5 Ecommerce Inventory Spring-cleaning Tips
As spring arrives, many online retailers find that they need to change products or product lines — winter coats won’t sell as well in April or May. Last season’s fashions, innovations, and novelties are already being replaced, and if you need to keep cash flowing, these older items must go.
Inventory management is one of the keys to online retail success. And good inventory management often requires the occasional purge. Slow moving, out-of-season products need to be cleared out. Money and space must be made available for newer or faster selling items.
Many retail businesses have discovered ways to successfully clear out aging or unwanted inventory. What follows are five tips to help spring clean your warehouse.
1. There Is a Difference Between a Sale and Clearance
In retail, the term “sale” has two meanings. First, a “sale” is when a customer buys something. In this context, “sale” can describe any retail transaction. Second, online retailers can put items on “sale.” In this latter case, a product or products are offered at a temporary, lower price. “Sales” are meant to increase profit by increasing the number of units sold.
“Clearance,” then, is a special sort of sale intended to reduce inventory, probably to zero. Thus, it can be done rather differently than a sale meant to increase profit. The items put on clearance represent a sunk cost, or a cost that has already been incurred and cannot be fully recovered.
Last year’s parka styles are simply not worth as much when it is 70 degrees outside, and may be worthless if you try to hang on to them until next winter. Thus, the money invested to purchase them is already gone.
So here is the spring-cleaning, inventory-reduction tip: Sell clearance items cheap. Set a goal like, “I want to be out of inventory in two weeks.” Then set a price and after three days do a little test. Are you on pace to sell out in two weeks? If you are, keep going. If not, you may need to reduce the price further to sell out on schedule.
2. Unless You Sell Wine, Inventory Won’t Get Better with Age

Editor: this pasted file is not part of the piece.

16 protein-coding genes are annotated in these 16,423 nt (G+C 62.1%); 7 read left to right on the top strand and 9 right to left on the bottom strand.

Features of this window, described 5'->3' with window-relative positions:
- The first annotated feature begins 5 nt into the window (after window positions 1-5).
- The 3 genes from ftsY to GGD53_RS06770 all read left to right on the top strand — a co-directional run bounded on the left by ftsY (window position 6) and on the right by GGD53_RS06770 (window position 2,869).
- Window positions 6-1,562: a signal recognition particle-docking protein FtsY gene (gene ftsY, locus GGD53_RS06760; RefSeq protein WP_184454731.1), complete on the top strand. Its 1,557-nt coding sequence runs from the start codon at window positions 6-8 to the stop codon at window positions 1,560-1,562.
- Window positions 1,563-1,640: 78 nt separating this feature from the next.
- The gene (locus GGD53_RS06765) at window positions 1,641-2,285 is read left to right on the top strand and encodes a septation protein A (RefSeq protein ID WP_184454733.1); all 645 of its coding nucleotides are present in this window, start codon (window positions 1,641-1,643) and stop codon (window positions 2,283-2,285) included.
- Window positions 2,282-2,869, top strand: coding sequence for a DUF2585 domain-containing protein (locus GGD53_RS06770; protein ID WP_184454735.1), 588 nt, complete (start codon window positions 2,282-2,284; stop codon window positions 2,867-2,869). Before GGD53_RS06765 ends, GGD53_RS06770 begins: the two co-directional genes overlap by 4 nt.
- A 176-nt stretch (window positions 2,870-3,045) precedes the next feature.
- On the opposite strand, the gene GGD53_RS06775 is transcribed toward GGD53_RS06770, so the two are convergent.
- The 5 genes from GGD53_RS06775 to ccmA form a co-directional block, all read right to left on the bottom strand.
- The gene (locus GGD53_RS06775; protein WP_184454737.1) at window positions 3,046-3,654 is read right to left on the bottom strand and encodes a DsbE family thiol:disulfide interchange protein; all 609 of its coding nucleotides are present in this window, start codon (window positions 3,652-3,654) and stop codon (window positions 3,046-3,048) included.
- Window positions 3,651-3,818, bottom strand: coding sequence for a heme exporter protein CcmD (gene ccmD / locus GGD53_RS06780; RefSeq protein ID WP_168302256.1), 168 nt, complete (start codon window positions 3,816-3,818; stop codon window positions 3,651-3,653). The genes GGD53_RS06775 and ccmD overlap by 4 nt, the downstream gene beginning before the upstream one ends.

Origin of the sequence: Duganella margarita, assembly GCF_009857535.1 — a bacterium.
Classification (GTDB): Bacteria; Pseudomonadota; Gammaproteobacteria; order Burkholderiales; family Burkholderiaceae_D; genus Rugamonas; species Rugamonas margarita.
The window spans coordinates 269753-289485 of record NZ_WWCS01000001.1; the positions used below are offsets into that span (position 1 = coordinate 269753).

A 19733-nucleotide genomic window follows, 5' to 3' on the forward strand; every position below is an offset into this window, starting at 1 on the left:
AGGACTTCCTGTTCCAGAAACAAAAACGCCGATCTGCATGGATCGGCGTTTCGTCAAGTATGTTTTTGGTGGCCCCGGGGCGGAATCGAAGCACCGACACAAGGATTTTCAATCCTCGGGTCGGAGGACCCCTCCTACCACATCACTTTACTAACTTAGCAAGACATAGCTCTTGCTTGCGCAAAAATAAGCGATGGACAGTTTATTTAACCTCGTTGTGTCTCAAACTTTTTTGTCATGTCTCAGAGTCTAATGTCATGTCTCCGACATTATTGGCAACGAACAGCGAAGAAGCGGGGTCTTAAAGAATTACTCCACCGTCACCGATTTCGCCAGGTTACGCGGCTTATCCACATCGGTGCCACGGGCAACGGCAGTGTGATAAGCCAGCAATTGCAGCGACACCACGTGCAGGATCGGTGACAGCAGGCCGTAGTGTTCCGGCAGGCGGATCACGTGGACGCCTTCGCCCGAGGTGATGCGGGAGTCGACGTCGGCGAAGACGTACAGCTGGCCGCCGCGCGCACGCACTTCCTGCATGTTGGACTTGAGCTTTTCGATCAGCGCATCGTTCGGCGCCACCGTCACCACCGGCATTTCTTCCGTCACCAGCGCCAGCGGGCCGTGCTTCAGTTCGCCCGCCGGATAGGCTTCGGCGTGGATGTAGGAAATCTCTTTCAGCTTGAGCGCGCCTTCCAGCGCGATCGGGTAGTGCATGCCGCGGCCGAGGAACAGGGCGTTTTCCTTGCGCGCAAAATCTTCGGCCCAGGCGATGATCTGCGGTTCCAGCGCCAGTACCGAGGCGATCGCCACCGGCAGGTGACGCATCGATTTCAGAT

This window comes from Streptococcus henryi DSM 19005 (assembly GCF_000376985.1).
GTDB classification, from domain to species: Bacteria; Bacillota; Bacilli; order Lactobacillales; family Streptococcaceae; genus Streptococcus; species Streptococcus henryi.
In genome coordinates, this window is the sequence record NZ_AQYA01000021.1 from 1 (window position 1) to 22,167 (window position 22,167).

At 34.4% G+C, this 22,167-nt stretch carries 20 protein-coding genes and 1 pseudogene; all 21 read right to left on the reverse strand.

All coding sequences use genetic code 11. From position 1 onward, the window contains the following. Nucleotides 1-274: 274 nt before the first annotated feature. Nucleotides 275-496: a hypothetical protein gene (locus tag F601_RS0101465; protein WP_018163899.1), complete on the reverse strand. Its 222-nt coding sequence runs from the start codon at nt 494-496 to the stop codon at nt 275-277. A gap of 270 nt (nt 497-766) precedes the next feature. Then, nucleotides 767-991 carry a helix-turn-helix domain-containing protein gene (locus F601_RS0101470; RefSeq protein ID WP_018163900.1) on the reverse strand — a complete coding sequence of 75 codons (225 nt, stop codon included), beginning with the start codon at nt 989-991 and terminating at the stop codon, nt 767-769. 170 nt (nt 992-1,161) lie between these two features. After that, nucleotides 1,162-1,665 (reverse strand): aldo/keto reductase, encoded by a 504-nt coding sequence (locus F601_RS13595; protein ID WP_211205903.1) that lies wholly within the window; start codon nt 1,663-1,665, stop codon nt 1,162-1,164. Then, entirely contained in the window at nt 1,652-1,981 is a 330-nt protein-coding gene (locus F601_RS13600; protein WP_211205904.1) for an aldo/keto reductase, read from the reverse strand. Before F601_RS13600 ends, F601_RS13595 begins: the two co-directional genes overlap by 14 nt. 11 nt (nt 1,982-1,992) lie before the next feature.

There are very few retail products that get better with age. Wine is an example of inventory an online retailer should keep year after year.
This spring, look at the seasonal items that you still have left in stock. Will these items age well in your warehouse? Will boxes fade? Dust collect? Is there a chance the manufacturer will replace the item with a newer model? Or perhaps update the packaging?
It is better to sell an item at cost or even at a loss and recover a portion of your investment than to have to hang on to it only to discard it later because it is no longer salable.
Here’s the tip: Don’t carry over seasonal inventory unless you are certain you can get full retail for it next year.
3. Offer Clearance Items to Your Best Customers First
When you have decided that certain items need to go, consider offering those items to your best customers first.
Rather than just dropping the prices on clearance items and sending out mass emails, consider selectively targeting those shoppers who buy from you again and again.
You could send an email to your top 10 percent of customers. Let them know that you will be putting the item or items on clearance next week, but will give them a chance to purchase the items at the discounted price ahead of time with a coupon code.
In this way, you make your best customers feel like, well, your best customers. They could begin to trust your business more, knowing that you recognize their value and give them early access to special offers.
4. Merchandise with Meaning
On-site merchandising can have a significant impact on sales. If you want to rid your warehouse of out-of-season, slow-moving products, consider merchandising those products on your site.
Here is one example. Include clearance offers on your home page or on every product page. Macy’s, the omnichannel retailer, did just this on its home page. The top section used a large red banner to promote its current clearance sale.
Further down the home page, you could see examples of the items being offered.
5. Sell Clearance Items on Marketplaces and Auction Sites
Remember that you do not need to sell clearance items on your own site. For some online merchants, putting anything on sale might conflict with their premium brand. They’ve spent a lot of time, money, and effort establishing their business as a leader in customer service or product quality and selling closeouts would not help their hard-earned reputation.
In these cases, you can post closeout items on marketplaces like Amazon or Rakuten and on auction sites like Ebay. Items can be listed under an alternative business name, or even sold as lots to other retailers.
As is often the case with inventory spring cleaning, you may not recover the full amount you invested in the items, but you will receive some cash without, necessarily, impacting your brand.